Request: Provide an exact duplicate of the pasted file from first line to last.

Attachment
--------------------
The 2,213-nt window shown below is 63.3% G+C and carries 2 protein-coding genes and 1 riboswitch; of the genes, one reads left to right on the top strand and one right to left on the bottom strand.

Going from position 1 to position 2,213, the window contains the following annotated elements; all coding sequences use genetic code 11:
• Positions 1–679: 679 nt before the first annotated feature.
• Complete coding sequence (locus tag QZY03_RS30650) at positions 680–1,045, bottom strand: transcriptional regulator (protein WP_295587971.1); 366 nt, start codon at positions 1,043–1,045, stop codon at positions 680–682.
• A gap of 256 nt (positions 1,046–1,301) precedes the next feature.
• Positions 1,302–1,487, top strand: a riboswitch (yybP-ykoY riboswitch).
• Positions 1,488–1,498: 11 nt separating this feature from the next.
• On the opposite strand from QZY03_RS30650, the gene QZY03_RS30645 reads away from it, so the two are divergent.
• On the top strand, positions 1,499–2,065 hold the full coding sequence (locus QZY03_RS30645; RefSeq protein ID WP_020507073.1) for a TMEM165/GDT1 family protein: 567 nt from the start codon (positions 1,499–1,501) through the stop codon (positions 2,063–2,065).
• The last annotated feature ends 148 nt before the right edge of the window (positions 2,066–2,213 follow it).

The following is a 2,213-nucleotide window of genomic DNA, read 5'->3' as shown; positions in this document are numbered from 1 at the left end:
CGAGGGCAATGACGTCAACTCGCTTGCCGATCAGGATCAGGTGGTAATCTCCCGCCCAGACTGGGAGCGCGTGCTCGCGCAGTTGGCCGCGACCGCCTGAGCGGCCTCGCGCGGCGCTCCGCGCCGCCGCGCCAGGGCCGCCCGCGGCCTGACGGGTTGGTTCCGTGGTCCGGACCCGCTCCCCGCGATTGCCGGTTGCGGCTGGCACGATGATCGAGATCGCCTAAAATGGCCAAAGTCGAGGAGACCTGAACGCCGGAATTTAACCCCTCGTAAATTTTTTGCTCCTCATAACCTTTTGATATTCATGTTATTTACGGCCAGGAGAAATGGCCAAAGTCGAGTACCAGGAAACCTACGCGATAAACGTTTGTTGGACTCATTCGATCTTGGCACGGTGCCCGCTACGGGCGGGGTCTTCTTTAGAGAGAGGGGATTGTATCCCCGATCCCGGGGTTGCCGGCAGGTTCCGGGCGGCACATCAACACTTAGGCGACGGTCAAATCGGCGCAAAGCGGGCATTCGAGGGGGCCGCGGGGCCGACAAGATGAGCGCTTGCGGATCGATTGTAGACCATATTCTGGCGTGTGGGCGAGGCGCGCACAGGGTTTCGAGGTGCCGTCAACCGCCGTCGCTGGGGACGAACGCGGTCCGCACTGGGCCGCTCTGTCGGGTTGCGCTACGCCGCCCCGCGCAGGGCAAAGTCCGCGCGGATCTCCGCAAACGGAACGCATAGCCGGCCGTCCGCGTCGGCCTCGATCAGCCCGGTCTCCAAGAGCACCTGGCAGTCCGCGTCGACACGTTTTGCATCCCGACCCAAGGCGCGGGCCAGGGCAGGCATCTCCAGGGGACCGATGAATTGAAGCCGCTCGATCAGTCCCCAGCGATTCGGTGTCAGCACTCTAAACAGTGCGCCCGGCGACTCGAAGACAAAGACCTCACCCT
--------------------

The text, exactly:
The 2,213-nt window shown below is 63.3% G+C and carries 2 protein-coding genes and 1 riboswitch; of the genes, one reads left to right on the top strand and one right to left on the bottom strand.

Going from position 1 to position 2,213, the window contains the following annotated elements; all coding sequences use genetic code 11:
• Positions 1–679: 679 nt before the first annotated feature.
• Complete coding sequence (locus tag QZY03_RS30650) at positions 680–1,045, bottom strand: transcriptional regulator (protein WP_295587971.1); 366 nt, start codon at positions 1,043–1,045, stop codon at positions 680–682.
• A gap of 256 nt (positions 1,046–1,301) precedes the next feature.
• Positions 1,302–1,487, top strand: a riboswitch (yybP-ykoY riboswitch).
• Positions 1,488–1,498: 11 nt separating this feature from the next.
• On the opposite strand from QZY03_RS30650, the gene QZY03_RS30645 reads away from it, so the two are divergent.
• On the top strand, positions 1,499–2,065 hold the full coding sequence (locus QZY03_RS30645; RefSeq protein ID WP_020507073.1) for a TMEM165/GDT1 family protein: 567 nt from the start codon (positions 1,499–1,501) through the stop codon (positions 2,063–2,065).
• The last annotated feature ends 148 nt before the right edge of the window (positions 2,066–2,213 follow it).

The following is a 2,213-nucleotide window of genomic DNA, read 5'->3' as shown; positions in this document are numbered from 1 at the left end:
CGAGGGCAATGACGTCAACTCGCTTGCCGATCAGGATCAGGTGGTAATCTCCCGCCCAGACTGGGAGCGCGTGCTCGCGCAGTTGGCCGCGACCGCCTGAGCGGCCTCGCGCGGCGCTCCGCGCCGCCGCGCCAGGGCCGCCCGCGGCCTGACGGGTTGGTTCCGTGGTCCGGACCCGCTCCCCGCGATTGCCGGTTGCGGCTGGCACGATGATCGAGATCGCCTAAAATGGCCAAAGTCGAGGAGACCTGAACGCCGGAATTTAACCCCTCGTAAATTTTTTGCTCCTCATAACCTTTTGATATTCATGTTATTTACGGCCAGGAGAAATGGCCAAAGTCGAGTACCAGGAAACCTACGCGATAAACGTTTGTTGGACTCATTCGATCTTGGCACGGTGCCCGCTACGGGCGGGGTCTTCTTTAGAGAGAGGGGATTGTATCCCCGATCCCGGGGTTGCCGGCAGGTTCCGGGCGGCACATCAACACTTAGGCGACGGTCAAATCGGCGCAAAGCGGGCATTCGAGGGGGCCGCGGGGCCGACAAGATGAGCGCTTGCGGATCGATTGTAGACCATATTCTGGCGTGTGGGCGAGGCGCGCACAGGGTTTCGAGGTGCCGTCAACCGCCGTCGCTGGGGACGAACGCGGTCCGCACTGGGCCGCTCTGTCGGGTTGCGCTACGCCGCCCCGCGCAGGGCAAAGTCCGCGCGGATCTCCGCAAACGGAACGCATAGCCGGCCGTCCGCGTCGGCCTCGATCAGCCCGGTCTCCAAGAGCACCTGGCAGTCCGCGTCGACACGTTTTGCATCCCGACCCAAGGCGCGGGCCAGGGCAGGCATCTCCAGGGGACCGATGAATTGAAGCCGCTCGATCAGTCCCCAGCGATTCGGTGTCAGCACTCTAAACAGTGCGCCCGGCGACTCGAAGACAAAGACCTCACCCT